of white blood cell) that mainly affect the skin but can also involve the
blood, lymph nodes and/or internal organs in patients with advanced disease.
According to the Cutaneous Lymphoma Foundation, CTCL is the most common type
of cutaneous lymphoma and typically presents with red, scaly patches or
thickened plaques of skin that often mimic eczema or chronic dermatitis.
Progression from limited skin involvement is variable and may be accompanied
by tumor formation, ulceration and exfoliation, complicated by itching and
infections. Advanced stages are defined by involvement of lymph nodes,
peripheral blood and internal organs. According to published literature, up to
50 percent of CTCL patients’ lesions express CD30.

About Seattle Genetics

Seattle Genetics is a biotechnology company focused on the development and
commercialization of monoclonal antibody-based therapies for the treatment of
cancer. The FDA granted accelerated approval of ADCETRIS in August 2011 for
two indications. ADCETRIS is being developed in collaboration with Millennium:
The Takeda Oncology Company. In addition, Seattle Genetics has three other
clinical-stage ADC programs: SGN-75, ASG-5ME and ASG-22ME. Seattle Genetics
has collaborations for its ADC technology with a number of leading
biotechnology and pharmaceutical companies, including Abbott, Agensys (an
affiliate of Astellas), Bayer, Celldex Therapeutics, Daiichi Sankyo,
Genentech, GlaxoSmithKline, Millennium, Pfizer and Progenics, as well as ADC
co-development agreements with Agensys and Genmab. More information can be
found at www.seattlegenetics.com.

U.S. Important Safety Information

BOXED WARNING

Progressive multifocal leukoencephalopathy (PML): JC virus infection resulting
in PML and death can occur in patients receiving ADCETRIS.

Contraindication:

Concomitant use of ADCETRIS and bleomycin is contraindicated due to pulmonary
toxicity.

Warnings and Precautions:

  * Peripheral neuropathy: ADCETRIS treatment causes a peripheral neuropathy
    that is predominantly sensory. Cases of peripheral motor neuropathy have
    also been reported. ADCETRIS-induced peripheral neuropathy is cumulative.
    Treating physicians should monitor patients for symptoms of neuropathy,
    such as hypoesthesia, hyperesthesia, paresthesia, discomfort, a burning
    sensation, neuropathic pain or weakness and institute dose modifications
    accordingly.
  * Infusion reactions: Infusion-related reactions, including anaphylaxis,
    have occurred with ADCETRIS. Monitor patients during infusion. If an
    infusion reaction occurs, the infusion should be interrupted and
    appropriate medical management instituted. If anaphylaxis occurs, the
    infusion should be immediately and permanently discontinued and
    appropriate medical management instituted.
  * Neutropenia: Monitor complete blood counts prior to each dose of ADCETRIS
    and consider more frequent monitoring for patients with Grade 3 or 4
    neutropenia. If Grade 3 or 4 neutropenia develops, manage by dose delays,
    reductions or discontinuation. Prolonged (≥1 week) severe neutropenia can
    occur with ADCETRIS.
  * Tumor lysis syndrome: Patients with rapidly proliferating tumor and high
    tumor burden are at risk of tumor lysis syndrome and these patients should
    be monitored closely and appropriate measures taken.
  * Progressive multifocal leukoencephalopathy (PML): JC virus infection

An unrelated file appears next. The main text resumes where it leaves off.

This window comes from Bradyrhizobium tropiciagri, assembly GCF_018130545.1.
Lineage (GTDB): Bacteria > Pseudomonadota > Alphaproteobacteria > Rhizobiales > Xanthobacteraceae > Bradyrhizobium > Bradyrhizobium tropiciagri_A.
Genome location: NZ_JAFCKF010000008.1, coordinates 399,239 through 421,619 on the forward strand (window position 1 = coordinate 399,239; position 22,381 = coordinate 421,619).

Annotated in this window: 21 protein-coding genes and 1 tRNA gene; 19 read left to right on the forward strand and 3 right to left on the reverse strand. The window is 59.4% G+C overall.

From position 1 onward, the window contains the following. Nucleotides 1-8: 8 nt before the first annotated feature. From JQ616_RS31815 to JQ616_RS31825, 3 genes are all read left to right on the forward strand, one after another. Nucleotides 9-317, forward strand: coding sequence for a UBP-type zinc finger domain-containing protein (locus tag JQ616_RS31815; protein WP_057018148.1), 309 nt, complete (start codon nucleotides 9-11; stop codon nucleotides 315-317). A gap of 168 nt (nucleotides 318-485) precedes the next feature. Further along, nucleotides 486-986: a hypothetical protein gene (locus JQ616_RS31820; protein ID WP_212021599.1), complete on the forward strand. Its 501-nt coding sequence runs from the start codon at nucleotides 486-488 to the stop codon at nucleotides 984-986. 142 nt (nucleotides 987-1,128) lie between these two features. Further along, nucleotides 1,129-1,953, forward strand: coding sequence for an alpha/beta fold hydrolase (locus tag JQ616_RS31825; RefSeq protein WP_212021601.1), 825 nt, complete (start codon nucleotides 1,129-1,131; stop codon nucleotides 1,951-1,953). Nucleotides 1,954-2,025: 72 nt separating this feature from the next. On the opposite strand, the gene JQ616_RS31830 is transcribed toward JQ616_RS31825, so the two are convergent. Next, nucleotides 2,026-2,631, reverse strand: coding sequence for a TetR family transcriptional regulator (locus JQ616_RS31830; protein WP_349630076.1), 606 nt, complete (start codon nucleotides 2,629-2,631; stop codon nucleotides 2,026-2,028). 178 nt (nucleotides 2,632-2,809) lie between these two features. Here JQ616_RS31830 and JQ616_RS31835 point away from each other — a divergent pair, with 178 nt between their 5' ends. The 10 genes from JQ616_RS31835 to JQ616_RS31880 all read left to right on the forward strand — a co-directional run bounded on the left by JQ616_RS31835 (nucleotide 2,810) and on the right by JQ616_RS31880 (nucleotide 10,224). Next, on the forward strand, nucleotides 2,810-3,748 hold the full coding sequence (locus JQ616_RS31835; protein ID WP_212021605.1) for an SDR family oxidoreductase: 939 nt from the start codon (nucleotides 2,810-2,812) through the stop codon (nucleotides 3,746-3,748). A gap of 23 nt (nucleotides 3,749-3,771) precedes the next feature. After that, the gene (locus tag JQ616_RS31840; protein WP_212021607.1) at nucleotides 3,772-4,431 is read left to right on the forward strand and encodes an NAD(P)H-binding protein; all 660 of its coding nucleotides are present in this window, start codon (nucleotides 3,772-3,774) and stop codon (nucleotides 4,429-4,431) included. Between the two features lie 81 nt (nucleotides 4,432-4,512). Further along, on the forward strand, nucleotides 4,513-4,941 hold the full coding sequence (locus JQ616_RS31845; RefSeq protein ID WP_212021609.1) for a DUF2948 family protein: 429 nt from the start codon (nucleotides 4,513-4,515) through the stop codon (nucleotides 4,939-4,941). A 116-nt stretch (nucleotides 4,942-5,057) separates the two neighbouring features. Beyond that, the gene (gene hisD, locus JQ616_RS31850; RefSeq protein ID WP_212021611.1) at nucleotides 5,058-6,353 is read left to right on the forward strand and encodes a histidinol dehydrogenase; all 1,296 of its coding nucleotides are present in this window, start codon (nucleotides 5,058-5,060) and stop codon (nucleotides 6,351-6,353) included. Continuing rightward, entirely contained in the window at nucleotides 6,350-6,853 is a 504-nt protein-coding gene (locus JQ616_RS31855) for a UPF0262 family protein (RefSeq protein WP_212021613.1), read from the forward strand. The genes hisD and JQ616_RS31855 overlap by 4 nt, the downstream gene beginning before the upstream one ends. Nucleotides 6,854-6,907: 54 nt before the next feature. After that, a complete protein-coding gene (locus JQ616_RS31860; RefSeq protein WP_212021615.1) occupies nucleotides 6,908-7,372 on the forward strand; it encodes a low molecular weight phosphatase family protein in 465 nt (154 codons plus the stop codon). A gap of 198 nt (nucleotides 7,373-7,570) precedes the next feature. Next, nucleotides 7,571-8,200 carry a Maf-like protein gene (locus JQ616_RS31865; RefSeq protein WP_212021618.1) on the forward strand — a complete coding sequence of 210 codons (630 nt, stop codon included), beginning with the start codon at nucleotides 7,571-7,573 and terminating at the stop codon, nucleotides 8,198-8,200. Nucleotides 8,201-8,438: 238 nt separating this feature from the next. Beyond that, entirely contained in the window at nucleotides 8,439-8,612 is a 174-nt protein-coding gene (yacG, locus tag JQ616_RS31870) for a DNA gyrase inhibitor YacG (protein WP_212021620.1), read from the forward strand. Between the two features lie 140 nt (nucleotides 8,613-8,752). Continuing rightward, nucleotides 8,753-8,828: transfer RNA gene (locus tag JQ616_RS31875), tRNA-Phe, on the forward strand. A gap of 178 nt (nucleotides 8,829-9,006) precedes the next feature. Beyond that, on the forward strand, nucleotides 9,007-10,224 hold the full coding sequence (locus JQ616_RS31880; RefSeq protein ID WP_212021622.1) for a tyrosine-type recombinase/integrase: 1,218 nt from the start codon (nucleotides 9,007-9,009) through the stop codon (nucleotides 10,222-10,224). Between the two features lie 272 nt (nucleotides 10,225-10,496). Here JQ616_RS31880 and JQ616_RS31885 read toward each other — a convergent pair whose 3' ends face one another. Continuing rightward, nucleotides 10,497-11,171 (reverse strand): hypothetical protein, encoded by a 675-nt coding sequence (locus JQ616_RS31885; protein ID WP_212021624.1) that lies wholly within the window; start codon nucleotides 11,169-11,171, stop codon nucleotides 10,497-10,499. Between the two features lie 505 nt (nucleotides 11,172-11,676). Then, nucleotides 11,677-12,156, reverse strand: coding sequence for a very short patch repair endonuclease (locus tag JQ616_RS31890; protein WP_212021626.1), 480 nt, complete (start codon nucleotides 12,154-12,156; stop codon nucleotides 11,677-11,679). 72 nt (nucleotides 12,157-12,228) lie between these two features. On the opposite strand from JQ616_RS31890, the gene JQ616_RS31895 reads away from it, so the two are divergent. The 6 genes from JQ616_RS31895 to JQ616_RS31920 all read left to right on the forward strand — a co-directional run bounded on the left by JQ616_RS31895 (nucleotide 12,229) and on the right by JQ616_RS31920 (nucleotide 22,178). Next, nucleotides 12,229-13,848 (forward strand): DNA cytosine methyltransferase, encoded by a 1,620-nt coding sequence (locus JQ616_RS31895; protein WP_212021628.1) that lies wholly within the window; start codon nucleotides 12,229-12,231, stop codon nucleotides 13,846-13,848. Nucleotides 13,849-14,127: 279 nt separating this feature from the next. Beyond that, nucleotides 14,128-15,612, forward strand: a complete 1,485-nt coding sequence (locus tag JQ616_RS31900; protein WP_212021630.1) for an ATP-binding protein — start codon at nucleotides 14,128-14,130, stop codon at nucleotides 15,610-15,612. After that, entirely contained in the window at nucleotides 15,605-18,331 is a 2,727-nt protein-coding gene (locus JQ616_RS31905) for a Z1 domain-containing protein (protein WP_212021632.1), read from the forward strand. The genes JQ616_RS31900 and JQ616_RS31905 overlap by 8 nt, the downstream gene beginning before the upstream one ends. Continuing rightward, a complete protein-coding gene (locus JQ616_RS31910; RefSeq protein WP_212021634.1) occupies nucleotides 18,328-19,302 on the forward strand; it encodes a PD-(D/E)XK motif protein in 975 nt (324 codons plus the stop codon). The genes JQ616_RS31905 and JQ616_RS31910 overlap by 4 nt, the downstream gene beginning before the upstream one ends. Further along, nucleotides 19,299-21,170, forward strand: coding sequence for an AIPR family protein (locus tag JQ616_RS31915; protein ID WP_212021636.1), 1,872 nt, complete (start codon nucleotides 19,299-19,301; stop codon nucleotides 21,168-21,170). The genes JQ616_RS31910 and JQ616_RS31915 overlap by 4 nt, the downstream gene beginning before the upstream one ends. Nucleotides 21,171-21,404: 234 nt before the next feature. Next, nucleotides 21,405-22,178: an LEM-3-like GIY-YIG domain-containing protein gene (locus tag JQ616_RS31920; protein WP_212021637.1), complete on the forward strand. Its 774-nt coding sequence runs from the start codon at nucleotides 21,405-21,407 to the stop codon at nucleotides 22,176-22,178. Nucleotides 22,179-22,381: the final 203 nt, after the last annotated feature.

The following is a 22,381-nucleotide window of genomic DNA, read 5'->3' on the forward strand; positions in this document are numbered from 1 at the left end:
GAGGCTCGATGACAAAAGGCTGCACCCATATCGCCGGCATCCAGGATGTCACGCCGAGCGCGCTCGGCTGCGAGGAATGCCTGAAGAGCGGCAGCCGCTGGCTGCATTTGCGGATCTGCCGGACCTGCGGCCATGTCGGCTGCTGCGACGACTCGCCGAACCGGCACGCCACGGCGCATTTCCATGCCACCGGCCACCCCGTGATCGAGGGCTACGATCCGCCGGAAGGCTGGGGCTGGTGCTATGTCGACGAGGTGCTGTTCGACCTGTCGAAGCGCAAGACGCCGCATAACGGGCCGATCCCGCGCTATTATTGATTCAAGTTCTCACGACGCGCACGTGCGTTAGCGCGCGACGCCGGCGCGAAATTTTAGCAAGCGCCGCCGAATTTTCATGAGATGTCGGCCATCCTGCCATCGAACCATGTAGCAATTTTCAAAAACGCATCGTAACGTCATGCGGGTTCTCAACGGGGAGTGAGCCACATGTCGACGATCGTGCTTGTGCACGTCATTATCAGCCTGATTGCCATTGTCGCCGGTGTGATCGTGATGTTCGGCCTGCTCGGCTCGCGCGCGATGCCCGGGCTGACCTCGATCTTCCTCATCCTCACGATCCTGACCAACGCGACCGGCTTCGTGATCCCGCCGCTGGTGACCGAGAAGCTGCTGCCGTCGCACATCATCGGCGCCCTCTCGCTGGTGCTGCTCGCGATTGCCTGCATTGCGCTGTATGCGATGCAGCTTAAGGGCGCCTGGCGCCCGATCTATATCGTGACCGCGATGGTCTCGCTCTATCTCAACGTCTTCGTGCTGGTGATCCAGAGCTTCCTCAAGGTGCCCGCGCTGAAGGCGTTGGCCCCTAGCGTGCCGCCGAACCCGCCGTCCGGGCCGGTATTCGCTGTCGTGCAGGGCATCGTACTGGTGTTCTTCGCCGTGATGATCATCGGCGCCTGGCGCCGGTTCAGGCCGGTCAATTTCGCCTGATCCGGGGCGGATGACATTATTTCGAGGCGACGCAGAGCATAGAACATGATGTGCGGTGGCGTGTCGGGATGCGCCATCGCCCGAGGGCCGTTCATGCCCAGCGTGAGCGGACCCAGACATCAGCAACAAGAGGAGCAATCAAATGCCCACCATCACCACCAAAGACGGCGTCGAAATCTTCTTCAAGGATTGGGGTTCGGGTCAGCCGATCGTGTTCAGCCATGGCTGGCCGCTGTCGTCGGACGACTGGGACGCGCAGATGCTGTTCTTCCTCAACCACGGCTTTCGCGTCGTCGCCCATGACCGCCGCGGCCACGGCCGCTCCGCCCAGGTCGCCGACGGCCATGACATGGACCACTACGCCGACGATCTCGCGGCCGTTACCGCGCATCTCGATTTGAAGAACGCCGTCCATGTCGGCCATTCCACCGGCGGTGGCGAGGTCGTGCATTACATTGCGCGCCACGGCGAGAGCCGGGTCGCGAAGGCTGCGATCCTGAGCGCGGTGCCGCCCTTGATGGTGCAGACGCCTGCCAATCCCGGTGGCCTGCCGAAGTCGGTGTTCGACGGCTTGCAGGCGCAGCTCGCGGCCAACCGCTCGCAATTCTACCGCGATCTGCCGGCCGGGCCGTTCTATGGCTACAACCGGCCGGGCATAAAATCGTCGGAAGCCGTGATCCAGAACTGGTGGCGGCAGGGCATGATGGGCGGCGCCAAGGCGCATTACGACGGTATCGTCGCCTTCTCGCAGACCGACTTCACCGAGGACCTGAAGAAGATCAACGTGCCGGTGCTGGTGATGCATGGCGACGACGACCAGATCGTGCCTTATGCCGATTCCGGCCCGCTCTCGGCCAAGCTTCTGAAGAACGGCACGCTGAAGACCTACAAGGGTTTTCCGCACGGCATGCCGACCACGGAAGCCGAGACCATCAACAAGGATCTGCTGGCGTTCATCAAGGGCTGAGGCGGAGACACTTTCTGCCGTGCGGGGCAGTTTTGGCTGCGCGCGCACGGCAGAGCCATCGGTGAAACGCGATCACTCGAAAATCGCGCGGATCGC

resulting in PML and death has been reported in ADCETRIS-treated patients.
    In addition to ADCETRIS therapy, other possible contributory factors
    include prior therapies and underlying disease that may cause
    immunosuppression. Consider the diagnosis of PML in any patient presenting
    with new-onset signs and symptoms of central nervous system abnormalities.
    Evaluation of PML includes, but is not limited to, consultation with a
    neurologist, brain MRI, and lumbar puncture or brain biopsy. Hold ADCETRIS
    if PML is suspected and discontinue ADCETRIS if PML is confirmed.
  * Stevens-Johnson syndrome: Stevens-Johnson syndrome has been reported with
    ADCETRIS. If Stevens-Johnson syndrome occurs, discontinue ADCETRIS and
    administer appropriate medical therapy.
  * Use in pregnancy: Fetal harm can occur. Pregnant women should be advised
    of the potential hazard to the fetus.

Adverse Reactions:

ADCETRIS was studied as monotherapy in 160 patients in two phase 2 trials.
Across both trials, the most common adverse reactions (≥20%), regardless of
causality, were neutropenia, peripheral sensory neuropathy, fatigue, nausea,
anemia, upper respiratory tract infection, diarrhea, pyrexia, rash,
thrombocytopenia, cough and vomiting.

Drug Interactions:

Patients who are receiving strong CYP3A4 inhibitors concomitantly with
ADCETRIS should be closely monitored for adverse reactions.

For additional important safety information, including Boxed WARNING, please
see the full U.S. prescribing information for ADCETRIS at
www.seattlegenetics.com or www.ADCETRIS.com.

Certain of the statements made in this press release are forward looking, such
as those, among others, relating to our belief that there exists clinical
evidence for pursuing the approval of ADCETRIS for CTCL. Actual results or
developments may differ materially from those projected or implied in these
forward-looking statements. Factors that may cause such a difference include
risks that data resulting from the ALCANZA trial with ADCETRIS will not
support approvals in any of the studied indications. More information about
the risks and uncertainties faced by Seattle Genetics is contained in the
company’s 10-Q for the quarter ended September 30, 2012 filed with the
Securities and Exchange Commission. Seattle Genetics disclaims any intention
or obligation to update or revise any forward-looking statements, whether as a
result of new information, future events or otherwise.

Contact:

Seattle Genetics, Inc.
Investors:
Peggy Pinkston, 425-527-4160
ppinkston@seagen.com
or
Media:
Tricia Larson, 425-527-4180
tlarson@seagen.com
Sponsored Links
Advertisement
Advertisements
Sponsored Links
Advertisement